Birtz intends for Time Flies Like Cow to be a social commentary and reflective treatise presented with humorous prose. The book touches on many aspects of current events and hopes to relate to a broad range of readers.

Time Flies Like Cow is available online at Amazon.com and other retail channels. Some chapters are online at the author's Web site.
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San José, Costa Rica, Tuesday, Aug. 31, 2010, Vol. 10, No. 171

Page One is HERE!    Page 2 is HERE!     Page Three is  HERE!
Page Four is HERE!  Page Five is HERE!  Sports page is  HERE!
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Food &
Entertainment


The cookie knows all about the activities of the computer user
By the A.M. Costa Rica wire services

It's called behavioral marketing, but it might just as well be called virtual profiling.  Web sites, search engines, advertising agencies and Internet data collectors — they're all using relatively basic technology to record what you're looking at, how much you like it, and most importantly, what you might want to buy online.

"Advertisers are building large, complex profiles on customers," says Ginger McCall with the Electronic Privacy Information Center.  Profiles she says contain all sorts of information about you, where you live, what you do, who your friends are, and what your preferences may be.

All that information is focused into one purpose, says Susan Grant with the Consumer Federation of America: "To serve them with ads that are more directly targeted to things they are interested in."

Depending on your perspective, it's either a great idea, or just a little bit creepy.

Here's how behavioral marketing works.  Web sites drop what are called "cookies" into a visitor's computer. This cookie is really the technology that tracks visitors as they click around within a Web site and as they move from site to site. This detailed information is blended into customer profiles and used mostly by Internet advertising networks to target consumers.
Does a computer user bank online?  The cookie will remember.  Buying shoes?  The cookie tracks where they shop, and how much they spend.  E-mailing friends about a new movie?  The cookie knows before the friends do.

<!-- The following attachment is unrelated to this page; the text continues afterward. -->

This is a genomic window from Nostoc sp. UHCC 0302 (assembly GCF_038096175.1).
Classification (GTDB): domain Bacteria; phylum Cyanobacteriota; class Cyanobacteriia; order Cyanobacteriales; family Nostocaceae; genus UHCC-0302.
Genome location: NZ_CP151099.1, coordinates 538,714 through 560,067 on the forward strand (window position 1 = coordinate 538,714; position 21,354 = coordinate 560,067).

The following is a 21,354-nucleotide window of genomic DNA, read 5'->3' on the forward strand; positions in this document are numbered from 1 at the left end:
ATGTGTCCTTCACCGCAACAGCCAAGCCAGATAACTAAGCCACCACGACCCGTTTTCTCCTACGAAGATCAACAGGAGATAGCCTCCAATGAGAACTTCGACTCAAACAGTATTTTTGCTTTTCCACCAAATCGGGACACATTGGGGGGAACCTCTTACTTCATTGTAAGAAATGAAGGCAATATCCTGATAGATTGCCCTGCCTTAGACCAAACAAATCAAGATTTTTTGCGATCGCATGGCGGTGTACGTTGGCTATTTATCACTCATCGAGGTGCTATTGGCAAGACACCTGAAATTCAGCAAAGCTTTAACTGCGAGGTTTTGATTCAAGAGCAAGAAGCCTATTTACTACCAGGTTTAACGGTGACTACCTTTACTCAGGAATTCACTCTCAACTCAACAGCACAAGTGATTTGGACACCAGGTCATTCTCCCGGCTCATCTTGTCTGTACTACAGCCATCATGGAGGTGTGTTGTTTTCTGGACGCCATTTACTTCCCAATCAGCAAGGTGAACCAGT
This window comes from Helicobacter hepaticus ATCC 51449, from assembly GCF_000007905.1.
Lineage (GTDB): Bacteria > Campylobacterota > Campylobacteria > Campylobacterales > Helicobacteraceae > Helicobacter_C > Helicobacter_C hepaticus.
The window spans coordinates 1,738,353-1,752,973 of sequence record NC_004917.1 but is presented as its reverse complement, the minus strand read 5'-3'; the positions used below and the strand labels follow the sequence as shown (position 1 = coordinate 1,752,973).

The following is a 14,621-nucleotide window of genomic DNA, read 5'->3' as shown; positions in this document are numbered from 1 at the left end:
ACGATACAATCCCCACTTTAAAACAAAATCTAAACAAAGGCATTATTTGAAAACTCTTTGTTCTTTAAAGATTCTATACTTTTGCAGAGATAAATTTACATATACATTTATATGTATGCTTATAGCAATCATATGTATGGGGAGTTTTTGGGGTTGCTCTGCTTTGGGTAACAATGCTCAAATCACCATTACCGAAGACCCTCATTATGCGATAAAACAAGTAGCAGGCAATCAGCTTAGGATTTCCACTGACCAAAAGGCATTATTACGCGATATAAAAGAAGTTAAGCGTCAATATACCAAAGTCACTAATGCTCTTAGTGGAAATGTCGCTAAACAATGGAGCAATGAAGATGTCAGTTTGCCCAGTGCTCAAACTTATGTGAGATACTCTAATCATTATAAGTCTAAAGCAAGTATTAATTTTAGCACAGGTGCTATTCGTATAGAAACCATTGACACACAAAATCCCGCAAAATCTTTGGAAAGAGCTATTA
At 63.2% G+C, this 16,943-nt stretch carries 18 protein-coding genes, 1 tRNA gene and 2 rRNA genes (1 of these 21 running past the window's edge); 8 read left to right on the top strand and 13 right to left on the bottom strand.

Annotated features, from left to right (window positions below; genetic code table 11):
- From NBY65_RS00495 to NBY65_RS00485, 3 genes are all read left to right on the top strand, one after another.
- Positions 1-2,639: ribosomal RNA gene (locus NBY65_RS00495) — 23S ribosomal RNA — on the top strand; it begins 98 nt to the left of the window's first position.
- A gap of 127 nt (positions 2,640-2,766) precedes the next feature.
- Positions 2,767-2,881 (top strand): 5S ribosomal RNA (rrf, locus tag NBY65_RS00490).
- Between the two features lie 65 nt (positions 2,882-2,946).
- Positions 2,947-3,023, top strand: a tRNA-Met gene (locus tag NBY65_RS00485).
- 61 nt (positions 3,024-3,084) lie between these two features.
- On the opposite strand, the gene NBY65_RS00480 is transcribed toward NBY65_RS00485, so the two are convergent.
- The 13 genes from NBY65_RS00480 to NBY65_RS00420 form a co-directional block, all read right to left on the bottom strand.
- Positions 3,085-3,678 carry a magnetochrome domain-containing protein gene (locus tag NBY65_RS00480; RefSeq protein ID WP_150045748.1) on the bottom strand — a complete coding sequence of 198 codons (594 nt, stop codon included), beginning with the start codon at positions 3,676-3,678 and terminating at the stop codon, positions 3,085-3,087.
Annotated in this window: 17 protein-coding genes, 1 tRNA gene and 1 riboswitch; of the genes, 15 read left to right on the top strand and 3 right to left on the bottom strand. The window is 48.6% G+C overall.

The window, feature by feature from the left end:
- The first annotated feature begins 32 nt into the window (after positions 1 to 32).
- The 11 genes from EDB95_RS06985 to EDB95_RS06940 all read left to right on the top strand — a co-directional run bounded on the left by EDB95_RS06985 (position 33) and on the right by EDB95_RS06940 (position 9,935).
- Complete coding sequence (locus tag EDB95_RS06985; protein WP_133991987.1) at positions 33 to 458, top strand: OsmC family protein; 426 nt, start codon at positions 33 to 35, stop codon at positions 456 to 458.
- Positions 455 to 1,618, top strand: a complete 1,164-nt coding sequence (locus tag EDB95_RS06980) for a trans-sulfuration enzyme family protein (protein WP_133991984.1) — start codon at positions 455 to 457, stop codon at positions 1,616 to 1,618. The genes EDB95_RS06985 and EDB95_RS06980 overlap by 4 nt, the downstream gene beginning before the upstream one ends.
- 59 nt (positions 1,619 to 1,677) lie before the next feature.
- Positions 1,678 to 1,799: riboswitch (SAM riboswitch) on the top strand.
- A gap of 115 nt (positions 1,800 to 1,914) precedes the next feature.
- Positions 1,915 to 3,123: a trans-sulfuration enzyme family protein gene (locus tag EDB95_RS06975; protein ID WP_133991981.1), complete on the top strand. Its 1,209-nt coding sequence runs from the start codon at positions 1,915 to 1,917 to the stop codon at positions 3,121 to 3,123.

"You have thousands of Web sites that consumers go to," says Mike Zaneis of the Interactive Advertising Bureau.  "You have thousands of marketers that want to reach those consumers. An ad network is the middle-man."

While some firms try to keep these data profiles as anonymous as possible, Susan Grant notes that even that amount of privacy is ebbing away, thanks to increasingly sophisticated computer tracking.

"It's relatively easy to match certain information such as zip codes and financial information and figure out who somebody is," she says.

All this has some, like Ginger McCall, raising alarms about our eroding privacy online.

"Facebook had transformed their service so that now they're putting a cookie with the user and that cookie can track the user across the Internet. When you sign up with Facebook, you have to give that service your real name so, absolutely, the tracking information is being connected with your actual identity."

It isn't just networking sites like Facebook, or retailers like Amazon.  Cookie-generated data is also gathered by data collection companies. That information is packaged into millions of customer profiles that are then grouped, bundled and sold to advertising networks.

Consumer advocates like Ed Mierzwinski of the non-profit US Pirg are not amused.

"These companies have a goal of collecting information, keeping it forever and selling it to as many different kinds of companies that want to buy it," he warns.

Adding to the concerns are a new generation of computer algorithms that amass known information about a user, then draw predictions about what they might be like in their public, and their private lives.

"They can also make assumptions about you in terms of your sexual preferences, your race, your ethnicity or your finances," says Grant. "The information can be accessed and used by somebody for purposes that you never dreamed of."

For example, says Ed Mierzwinski, "You might eventually have that piece of information about your surfing habits somehow collected by an insurance company that would harm you by charging you more."

Advertising networks and websites say they voluntarily follow regulations that prohibit the sharing of private information, especially data on your health or your finances.  And says Mike Zaneis, an evolving self-regulatory program will allow Web surfers a choice.

"We're talking about a single icon that consumers can easily understand and discover that is delivered in and around targeted ads.  'Click here' if you would like to opt out of all this third party data tracking."

But instead of opting out, critics say, Web users should have the choice to opt in.

"If you're the sort of person that likes to have targeted advertising, says Ginger McCall, "then you should be able to opt in to that service. It shouldn't be that you are inherently opted in by default."

"Do I have to opt out of every Web site that I go to?" asks Mierzwinski.  "Why shouldn't the Web sites that I go to ask me a question? 'Hi Ed, how are you? Do you want to opt in to us collecting information about you so we can offer you what we think are better deals?' Why doesn't it work that way?"

Opt in or opt out — it may not matter because individuals already have the power to control their cookies, just by adjusting their brower's privacy settings.

Not enough, say privacy advocates who argue there are cookies, and then there are cookies: things such as "flash cookies" and "super cookies" that can get around a user's browser controls.

For the time being, when it comes to privacy, Internet users are pretty much on their own.